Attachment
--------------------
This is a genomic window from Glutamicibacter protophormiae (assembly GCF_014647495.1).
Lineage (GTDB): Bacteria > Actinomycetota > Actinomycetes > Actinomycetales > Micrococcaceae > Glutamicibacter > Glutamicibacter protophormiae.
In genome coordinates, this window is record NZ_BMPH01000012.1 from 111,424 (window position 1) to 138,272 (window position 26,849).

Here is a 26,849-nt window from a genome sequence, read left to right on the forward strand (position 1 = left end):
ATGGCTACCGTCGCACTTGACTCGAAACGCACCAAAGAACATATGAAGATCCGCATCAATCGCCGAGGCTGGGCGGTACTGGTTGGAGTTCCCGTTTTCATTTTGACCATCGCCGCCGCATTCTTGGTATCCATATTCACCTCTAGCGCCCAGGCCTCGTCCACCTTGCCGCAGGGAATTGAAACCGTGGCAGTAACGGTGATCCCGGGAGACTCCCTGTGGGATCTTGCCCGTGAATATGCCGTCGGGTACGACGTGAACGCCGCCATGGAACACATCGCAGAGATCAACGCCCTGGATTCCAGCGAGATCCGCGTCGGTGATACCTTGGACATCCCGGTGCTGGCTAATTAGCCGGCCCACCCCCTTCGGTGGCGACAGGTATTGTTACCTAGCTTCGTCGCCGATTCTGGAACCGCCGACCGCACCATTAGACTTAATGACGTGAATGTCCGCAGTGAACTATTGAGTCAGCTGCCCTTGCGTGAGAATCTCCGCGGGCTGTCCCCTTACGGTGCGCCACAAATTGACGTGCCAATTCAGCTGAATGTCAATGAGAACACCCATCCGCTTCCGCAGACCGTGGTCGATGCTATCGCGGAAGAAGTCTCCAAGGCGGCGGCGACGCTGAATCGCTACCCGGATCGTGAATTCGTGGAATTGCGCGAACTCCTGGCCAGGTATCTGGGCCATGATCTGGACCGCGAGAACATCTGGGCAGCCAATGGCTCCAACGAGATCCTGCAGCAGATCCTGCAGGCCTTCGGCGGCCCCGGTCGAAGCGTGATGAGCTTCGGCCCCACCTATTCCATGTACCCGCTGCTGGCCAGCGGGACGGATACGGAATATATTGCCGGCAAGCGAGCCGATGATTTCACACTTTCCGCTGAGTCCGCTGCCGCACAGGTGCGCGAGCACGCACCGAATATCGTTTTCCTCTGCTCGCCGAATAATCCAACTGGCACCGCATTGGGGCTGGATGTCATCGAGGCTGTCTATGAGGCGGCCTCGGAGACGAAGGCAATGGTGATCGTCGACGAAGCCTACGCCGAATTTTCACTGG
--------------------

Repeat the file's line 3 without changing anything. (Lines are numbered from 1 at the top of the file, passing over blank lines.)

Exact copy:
In genome coordinates, this window is record NZ_BMPH01000012.1 from 111,424 (window position 1) to 138,272 (window position 26,849).